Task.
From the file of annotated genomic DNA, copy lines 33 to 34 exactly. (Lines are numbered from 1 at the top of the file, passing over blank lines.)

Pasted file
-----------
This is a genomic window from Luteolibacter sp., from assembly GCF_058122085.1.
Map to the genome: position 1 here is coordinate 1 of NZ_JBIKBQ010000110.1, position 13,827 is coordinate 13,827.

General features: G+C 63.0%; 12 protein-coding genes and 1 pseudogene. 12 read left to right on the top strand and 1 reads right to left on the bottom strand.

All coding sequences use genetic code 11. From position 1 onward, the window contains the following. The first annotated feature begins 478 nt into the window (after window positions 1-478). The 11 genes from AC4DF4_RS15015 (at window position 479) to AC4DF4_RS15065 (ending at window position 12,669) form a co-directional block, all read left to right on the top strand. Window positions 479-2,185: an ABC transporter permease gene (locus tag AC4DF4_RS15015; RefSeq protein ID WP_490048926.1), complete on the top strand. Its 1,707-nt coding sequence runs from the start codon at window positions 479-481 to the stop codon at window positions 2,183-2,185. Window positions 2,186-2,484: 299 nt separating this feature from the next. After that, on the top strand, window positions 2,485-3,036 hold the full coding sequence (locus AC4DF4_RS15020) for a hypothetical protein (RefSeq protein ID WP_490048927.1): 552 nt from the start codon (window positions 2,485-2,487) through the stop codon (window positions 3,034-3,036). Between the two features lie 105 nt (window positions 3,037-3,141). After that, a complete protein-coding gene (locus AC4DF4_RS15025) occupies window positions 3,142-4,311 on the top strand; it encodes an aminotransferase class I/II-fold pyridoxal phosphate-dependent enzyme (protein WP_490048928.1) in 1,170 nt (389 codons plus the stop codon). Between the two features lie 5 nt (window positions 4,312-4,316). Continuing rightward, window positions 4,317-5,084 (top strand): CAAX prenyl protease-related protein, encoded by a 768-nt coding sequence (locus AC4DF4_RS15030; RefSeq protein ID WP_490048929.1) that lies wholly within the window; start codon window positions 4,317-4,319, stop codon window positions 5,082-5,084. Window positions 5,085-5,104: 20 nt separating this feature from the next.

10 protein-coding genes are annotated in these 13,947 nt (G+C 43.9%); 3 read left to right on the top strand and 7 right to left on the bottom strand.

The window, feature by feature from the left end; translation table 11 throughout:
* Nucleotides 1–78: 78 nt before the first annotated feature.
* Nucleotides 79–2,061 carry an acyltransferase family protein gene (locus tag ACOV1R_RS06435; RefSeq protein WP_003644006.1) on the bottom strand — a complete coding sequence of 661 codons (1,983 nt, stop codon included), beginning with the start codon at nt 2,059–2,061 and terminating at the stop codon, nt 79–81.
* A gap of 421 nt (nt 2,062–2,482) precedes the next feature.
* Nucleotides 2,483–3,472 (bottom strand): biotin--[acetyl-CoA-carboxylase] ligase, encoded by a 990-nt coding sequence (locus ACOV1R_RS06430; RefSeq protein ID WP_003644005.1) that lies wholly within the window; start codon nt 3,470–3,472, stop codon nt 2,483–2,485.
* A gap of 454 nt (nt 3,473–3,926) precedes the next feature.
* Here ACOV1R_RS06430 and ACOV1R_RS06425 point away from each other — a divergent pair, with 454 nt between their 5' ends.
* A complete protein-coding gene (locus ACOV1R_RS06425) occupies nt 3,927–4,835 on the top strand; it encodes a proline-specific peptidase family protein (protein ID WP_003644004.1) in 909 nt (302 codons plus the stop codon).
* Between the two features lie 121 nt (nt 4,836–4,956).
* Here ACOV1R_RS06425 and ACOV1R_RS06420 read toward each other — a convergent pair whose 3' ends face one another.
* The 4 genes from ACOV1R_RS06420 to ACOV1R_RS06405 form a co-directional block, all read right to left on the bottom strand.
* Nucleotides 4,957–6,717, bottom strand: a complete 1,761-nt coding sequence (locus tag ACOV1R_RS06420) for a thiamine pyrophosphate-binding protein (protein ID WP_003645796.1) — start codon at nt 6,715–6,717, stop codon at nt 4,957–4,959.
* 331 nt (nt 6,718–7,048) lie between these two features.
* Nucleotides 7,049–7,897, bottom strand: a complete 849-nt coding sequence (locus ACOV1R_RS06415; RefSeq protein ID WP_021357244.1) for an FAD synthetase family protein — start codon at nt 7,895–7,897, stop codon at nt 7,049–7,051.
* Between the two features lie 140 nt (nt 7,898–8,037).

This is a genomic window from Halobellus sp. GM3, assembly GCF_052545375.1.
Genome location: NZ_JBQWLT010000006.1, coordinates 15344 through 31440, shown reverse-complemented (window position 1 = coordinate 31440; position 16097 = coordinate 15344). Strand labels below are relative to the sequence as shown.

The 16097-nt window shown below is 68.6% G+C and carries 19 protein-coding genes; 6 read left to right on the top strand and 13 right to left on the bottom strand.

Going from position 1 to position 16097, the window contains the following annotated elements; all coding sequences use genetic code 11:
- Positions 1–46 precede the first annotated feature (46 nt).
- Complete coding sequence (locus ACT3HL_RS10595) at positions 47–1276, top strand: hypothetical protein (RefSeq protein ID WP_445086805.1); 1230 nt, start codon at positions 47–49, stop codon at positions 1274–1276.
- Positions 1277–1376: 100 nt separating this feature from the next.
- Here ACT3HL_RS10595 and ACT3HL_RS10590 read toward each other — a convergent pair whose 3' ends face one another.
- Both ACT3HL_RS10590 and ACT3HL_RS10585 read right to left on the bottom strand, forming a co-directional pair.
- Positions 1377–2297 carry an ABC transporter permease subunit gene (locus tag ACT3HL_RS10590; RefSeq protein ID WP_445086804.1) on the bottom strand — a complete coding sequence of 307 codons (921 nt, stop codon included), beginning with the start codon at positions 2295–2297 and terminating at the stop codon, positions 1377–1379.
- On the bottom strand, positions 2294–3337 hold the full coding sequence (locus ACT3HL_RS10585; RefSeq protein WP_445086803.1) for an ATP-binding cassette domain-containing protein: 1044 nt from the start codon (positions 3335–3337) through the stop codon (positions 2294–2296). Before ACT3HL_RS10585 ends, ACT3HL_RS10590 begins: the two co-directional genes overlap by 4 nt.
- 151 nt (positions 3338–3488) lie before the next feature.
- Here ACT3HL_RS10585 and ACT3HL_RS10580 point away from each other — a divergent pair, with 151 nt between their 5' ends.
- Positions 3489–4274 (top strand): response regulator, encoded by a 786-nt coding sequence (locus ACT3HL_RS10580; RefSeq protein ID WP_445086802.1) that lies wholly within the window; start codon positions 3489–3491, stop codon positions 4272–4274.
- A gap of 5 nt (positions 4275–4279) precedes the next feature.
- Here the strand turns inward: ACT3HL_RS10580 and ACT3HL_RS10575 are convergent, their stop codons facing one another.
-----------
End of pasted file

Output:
- Here ACT3HL_RS10585 and ACT3HL_RS10580 point away from each other — a divergent pair, with 151 nt between their 5' ends.
- Positions 3489–4274 (top strand): response regulator, encoded by a 786-nt coding sequence (locus ACT3HL_RS10580; RefSeq protein ID WP_445086802.1) that lies wholly within the window; start codon positions 3489–3491, stop codon positions 4272–4274.